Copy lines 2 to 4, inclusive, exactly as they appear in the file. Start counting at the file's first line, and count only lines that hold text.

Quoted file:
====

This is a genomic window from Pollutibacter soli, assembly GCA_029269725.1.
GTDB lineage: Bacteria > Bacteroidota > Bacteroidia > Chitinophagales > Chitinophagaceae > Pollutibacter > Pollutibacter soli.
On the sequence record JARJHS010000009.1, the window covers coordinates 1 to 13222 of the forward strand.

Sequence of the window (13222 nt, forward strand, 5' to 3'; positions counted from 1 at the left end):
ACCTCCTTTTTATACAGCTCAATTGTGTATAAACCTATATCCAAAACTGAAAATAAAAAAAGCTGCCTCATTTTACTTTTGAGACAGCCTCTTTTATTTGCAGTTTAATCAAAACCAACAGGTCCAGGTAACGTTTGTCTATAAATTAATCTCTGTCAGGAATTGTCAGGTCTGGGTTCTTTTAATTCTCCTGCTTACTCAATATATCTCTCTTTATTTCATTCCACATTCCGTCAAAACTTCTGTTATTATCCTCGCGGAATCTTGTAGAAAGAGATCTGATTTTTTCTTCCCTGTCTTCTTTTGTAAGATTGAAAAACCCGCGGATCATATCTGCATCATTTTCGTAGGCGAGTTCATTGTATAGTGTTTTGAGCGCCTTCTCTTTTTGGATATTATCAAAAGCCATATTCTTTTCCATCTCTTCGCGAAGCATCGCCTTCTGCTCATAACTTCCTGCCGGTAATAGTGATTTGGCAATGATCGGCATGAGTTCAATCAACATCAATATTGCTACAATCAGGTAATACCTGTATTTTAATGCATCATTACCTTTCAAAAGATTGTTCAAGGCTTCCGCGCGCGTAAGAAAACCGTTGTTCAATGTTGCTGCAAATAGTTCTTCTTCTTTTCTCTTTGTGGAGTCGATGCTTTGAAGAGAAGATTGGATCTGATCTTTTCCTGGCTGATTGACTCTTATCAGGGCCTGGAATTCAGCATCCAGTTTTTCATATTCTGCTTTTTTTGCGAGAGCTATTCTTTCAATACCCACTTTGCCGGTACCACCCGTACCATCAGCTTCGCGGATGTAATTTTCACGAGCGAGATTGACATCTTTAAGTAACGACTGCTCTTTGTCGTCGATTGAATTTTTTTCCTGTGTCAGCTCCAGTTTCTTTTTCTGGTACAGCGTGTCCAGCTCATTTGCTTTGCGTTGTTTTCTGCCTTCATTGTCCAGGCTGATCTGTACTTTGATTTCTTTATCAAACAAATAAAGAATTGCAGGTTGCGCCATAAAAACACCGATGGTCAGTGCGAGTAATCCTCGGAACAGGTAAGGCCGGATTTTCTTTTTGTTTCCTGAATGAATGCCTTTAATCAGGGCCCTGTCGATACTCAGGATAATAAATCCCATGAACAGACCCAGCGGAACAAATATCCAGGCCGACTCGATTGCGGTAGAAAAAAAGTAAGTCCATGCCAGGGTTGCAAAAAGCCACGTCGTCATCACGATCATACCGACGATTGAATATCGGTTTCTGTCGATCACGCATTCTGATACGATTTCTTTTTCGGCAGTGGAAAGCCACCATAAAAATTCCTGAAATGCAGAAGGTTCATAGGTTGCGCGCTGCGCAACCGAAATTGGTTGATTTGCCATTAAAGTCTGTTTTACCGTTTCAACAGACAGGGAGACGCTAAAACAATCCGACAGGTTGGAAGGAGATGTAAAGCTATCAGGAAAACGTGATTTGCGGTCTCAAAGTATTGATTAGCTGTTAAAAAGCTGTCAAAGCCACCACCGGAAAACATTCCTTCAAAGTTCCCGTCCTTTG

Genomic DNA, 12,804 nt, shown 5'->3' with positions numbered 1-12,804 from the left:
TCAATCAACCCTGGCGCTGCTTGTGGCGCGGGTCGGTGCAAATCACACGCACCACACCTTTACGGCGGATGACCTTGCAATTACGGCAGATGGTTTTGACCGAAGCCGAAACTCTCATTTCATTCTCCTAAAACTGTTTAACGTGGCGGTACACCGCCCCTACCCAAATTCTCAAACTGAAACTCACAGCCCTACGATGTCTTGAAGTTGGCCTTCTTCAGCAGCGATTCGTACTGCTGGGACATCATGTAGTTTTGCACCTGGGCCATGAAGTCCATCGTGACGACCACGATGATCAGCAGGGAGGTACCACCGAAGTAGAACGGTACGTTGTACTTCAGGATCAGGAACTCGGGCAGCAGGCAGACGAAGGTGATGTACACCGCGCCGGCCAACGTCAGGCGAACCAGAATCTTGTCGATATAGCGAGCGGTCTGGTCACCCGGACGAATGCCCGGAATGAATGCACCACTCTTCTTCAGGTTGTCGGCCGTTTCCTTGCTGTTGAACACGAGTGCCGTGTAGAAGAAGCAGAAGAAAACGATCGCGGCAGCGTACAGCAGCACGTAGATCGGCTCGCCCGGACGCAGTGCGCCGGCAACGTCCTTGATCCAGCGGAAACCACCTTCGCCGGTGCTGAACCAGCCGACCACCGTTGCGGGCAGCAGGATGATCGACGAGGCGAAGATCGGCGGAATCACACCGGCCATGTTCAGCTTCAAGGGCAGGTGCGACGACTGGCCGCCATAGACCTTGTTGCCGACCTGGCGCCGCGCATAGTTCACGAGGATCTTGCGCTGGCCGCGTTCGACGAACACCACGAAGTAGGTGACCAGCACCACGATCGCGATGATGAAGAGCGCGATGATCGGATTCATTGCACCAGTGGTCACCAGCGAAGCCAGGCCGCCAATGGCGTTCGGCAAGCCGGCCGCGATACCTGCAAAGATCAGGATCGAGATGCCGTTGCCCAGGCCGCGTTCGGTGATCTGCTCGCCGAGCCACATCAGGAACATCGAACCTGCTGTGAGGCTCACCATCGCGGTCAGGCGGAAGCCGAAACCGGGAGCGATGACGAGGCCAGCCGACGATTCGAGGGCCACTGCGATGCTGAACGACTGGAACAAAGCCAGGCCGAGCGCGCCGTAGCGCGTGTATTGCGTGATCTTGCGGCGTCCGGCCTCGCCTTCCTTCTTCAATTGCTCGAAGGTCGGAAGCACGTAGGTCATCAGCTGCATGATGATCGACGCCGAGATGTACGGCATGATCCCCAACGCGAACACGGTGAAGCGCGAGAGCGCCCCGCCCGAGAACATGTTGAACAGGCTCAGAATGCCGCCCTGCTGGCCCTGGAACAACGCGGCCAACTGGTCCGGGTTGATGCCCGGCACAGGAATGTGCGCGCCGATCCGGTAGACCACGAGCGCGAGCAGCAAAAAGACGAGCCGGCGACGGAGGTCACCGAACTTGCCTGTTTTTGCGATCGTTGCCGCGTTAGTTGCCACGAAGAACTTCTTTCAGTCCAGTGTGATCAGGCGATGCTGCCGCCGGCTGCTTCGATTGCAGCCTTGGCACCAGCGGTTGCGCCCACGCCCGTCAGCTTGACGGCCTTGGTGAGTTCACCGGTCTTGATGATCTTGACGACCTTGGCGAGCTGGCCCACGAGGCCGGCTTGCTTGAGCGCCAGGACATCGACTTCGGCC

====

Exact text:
GTDB lineage: Bacteria > Bacteroidota > Bacteroidia > Chitinophagales > Chitinophagaceae > Pollutibacter > Pollutibacter soli.
On the sequence record JARJHS010000009.1, the window covers coordinates 1 to 13222 of the forward strand.

Sequence of the window (13222 nt, forward strand, 5' to 3'; positions counted from 1 at the left end):